Two basic ways repetition is used:

  1. Repeated graphic elements
  2. Repeated layout patterns

Repeated graphic elements can be functional, like icons or making all links on the site the same color or they can be purely aesthetic like hand-drawn graphic embellishments placed throughout a site.

While all pages on the site don’t have to have the exact same layout it’s helpful if certain elements on the page stay in about the same place from page to page. The header, navigation and footer are good examples. Also if the page has repeated sections, like blog posts, they they are usually laid out with a repeated layout.
Related words: unity, consistency.


This is basically the idea that all elements are placed on the page in relation to something else on the page. Good alignment makes each element feel like it is in the right place and gives the design a more polished, professinal feel. Alignment is most commonly done by aligning the sides of elements (top right, bottom, left), but alignment can be done other ways such as diagonally.

Grids are the most common way people assure
alignment in their layouts. Knowledge of and fluency in grid-based layout is essential for a graphic designer.


The basic idea behind proximity is that related elements should be closer to each other than unrelated elements. For example if a page has two paragraphs with a title in between then the title should be closer to the paragraph it is related to, not evenly spaced between them.

Whitespace is a related term and refers to separating elements with empty space so it’s easy to see where one ends and another begins.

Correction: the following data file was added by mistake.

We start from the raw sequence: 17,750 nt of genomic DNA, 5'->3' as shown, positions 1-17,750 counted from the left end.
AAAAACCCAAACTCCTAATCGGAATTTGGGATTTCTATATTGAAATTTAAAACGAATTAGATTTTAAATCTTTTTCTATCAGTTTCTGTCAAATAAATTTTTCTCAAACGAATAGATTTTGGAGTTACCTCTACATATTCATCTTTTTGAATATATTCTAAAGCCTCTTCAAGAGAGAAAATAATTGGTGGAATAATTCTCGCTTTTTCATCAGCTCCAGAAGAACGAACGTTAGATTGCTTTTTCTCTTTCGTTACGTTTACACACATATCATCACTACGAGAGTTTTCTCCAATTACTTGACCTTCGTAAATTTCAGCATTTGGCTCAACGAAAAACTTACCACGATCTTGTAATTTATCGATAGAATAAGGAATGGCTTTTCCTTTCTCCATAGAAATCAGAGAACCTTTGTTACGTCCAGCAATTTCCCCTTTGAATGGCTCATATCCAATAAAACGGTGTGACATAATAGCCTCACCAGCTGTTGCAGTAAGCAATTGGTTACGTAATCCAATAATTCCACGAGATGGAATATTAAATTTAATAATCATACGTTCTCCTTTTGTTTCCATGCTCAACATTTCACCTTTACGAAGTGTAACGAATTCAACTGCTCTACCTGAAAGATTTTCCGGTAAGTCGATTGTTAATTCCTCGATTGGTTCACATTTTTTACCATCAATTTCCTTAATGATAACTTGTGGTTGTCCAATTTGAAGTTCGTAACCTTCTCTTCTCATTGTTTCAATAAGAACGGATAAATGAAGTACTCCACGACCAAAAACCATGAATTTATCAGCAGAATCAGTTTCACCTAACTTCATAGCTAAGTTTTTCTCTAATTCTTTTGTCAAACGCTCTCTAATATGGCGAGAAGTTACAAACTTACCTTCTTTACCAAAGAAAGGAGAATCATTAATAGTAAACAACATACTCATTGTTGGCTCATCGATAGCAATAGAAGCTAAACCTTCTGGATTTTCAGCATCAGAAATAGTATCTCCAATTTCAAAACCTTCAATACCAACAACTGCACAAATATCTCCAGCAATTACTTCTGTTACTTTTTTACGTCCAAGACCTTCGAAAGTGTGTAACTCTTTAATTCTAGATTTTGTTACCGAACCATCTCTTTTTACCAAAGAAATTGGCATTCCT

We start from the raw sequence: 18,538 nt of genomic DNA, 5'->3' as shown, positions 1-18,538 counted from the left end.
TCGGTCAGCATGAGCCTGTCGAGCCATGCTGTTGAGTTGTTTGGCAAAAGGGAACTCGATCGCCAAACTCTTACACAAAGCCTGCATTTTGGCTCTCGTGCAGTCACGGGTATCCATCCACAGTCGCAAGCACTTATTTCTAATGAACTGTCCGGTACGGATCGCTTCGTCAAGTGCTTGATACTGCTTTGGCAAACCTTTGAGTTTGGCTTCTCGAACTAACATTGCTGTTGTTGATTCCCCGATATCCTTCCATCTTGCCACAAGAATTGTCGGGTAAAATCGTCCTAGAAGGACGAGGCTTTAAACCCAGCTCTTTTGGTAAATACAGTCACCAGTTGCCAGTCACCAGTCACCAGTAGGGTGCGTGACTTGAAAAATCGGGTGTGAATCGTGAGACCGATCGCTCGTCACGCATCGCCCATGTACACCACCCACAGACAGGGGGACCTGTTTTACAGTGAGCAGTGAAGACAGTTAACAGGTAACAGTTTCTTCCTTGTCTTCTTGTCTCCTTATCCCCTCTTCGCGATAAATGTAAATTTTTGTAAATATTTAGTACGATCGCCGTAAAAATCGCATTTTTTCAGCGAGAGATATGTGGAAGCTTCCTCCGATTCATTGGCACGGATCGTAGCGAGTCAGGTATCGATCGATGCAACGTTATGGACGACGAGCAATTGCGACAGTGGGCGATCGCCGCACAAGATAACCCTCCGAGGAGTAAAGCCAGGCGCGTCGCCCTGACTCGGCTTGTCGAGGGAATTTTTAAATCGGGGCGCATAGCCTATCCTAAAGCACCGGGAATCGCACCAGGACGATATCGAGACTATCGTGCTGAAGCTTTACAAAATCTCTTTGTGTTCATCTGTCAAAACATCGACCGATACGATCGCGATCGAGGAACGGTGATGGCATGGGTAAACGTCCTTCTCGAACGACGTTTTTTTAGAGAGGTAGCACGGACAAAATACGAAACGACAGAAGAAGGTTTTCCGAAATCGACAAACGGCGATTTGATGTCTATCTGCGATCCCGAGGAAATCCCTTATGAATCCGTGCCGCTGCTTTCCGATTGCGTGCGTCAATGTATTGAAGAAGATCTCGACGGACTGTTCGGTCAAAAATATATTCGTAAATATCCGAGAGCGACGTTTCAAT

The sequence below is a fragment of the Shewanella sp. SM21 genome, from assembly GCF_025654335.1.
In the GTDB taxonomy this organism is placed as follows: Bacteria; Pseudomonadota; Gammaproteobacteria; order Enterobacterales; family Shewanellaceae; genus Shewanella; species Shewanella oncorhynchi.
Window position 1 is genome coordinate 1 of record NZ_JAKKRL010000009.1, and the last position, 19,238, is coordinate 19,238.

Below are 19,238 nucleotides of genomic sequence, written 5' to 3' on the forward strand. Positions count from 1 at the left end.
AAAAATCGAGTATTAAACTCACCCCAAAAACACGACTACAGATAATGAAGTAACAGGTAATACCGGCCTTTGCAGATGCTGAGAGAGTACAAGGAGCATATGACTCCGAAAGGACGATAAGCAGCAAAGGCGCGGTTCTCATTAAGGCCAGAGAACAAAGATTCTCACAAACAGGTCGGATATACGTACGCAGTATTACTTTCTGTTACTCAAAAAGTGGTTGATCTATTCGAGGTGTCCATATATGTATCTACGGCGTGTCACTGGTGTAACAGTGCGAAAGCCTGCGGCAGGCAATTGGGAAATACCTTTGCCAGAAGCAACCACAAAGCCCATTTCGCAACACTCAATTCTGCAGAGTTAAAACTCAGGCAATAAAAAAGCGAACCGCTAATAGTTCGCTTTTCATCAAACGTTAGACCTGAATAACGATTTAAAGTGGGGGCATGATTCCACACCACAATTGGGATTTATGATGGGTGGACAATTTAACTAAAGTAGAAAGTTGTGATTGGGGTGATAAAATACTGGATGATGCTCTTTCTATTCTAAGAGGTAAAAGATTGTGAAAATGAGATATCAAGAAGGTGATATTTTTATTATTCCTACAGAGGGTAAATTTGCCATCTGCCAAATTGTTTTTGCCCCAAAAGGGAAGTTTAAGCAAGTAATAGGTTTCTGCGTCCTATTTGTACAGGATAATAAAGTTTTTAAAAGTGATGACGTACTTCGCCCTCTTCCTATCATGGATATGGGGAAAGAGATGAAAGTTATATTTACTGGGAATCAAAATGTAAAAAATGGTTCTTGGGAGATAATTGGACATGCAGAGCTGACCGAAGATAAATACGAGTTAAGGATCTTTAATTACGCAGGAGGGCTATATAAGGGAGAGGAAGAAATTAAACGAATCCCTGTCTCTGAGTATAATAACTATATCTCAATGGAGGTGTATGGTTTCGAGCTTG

Here are some other principles


Related to both alignment and contrast, balance is about the overall weight of elements on the page. In this sense visual weight has to do with things like size and color. For example if there is a big red element on one side of the page then adding another element of similar weight to the other side of the page will help keep the page in balance. There are two basic types of balance

  1. Symmetrical Balance
  2. Asymmetrical Balance

See Jason Beaird’s article for more information on balance.


Unity refers to how well all of the different elements on the page interact with each other. It’s kind of taking all of the other principles together and doing a double check to make sure everything works as a whole. Some designers take images of their design and then blur them so individual details are lost as a way to help them focus on the whole rather than on each individual part.
Again, see Jason Beaird’s article for more information on unity.


When a person first looks at a design the eye is often drawn to one spot first and then proceeds to move around to different elements. This movement is the flow of the design. Good flow in a design means people will easily and pleasantly move through the design in a way the emphasizes the most important elements.

Sometimes small changes can effect the flow of a design. For a longer example read this article by Mark Boulton on the concept of “looking room” when using images in design.